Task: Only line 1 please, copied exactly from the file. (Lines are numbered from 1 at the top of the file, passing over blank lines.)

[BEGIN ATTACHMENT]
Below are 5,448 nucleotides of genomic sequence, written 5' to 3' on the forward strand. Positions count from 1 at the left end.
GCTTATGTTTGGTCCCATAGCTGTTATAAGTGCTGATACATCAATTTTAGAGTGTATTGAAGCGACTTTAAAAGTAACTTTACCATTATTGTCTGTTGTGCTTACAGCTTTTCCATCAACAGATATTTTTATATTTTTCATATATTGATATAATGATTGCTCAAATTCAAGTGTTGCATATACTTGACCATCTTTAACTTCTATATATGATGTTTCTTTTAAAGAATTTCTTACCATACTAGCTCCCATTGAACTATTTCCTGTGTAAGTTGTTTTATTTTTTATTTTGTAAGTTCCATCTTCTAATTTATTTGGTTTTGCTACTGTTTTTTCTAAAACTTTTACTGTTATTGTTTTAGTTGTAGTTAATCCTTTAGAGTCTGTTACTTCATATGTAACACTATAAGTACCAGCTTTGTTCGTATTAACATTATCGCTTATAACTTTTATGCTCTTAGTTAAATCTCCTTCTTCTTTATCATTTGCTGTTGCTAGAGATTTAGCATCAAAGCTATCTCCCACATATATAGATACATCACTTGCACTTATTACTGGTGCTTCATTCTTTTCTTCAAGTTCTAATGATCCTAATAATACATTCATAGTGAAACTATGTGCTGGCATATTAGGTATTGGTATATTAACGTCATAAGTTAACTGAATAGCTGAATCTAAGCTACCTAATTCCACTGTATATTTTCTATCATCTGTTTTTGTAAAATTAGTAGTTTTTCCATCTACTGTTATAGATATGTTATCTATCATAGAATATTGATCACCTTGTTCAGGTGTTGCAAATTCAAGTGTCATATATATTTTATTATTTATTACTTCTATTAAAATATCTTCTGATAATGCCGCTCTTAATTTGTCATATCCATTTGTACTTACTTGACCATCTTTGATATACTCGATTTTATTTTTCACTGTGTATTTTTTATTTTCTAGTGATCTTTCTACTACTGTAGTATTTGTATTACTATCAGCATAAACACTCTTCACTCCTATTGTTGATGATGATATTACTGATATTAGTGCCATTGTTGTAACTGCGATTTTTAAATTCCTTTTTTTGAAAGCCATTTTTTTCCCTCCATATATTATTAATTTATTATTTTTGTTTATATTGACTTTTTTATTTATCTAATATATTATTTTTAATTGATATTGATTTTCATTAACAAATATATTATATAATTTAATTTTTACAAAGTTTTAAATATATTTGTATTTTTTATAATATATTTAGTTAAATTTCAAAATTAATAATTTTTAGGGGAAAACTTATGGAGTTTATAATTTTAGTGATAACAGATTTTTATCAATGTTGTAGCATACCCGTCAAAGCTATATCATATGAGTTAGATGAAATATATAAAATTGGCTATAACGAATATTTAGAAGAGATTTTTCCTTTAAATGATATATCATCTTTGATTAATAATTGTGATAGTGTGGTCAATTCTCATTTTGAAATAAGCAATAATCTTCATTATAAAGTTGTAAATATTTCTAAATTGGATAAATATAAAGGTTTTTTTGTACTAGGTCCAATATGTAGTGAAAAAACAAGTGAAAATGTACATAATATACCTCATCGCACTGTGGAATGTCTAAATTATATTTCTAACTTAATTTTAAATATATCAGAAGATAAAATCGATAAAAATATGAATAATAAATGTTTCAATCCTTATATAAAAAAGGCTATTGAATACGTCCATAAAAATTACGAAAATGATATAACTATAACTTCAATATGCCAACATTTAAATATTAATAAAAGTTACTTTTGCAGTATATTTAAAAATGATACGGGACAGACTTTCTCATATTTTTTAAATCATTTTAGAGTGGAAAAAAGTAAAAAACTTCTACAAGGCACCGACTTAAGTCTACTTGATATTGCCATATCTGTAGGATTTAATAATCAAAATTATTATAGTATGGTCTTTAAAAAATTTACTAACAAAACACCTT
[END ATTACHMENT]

Below are 5,448 nucleotides of genomic sequence, written 5' to 3' on the forward strand. Positions count from 1 at the left end.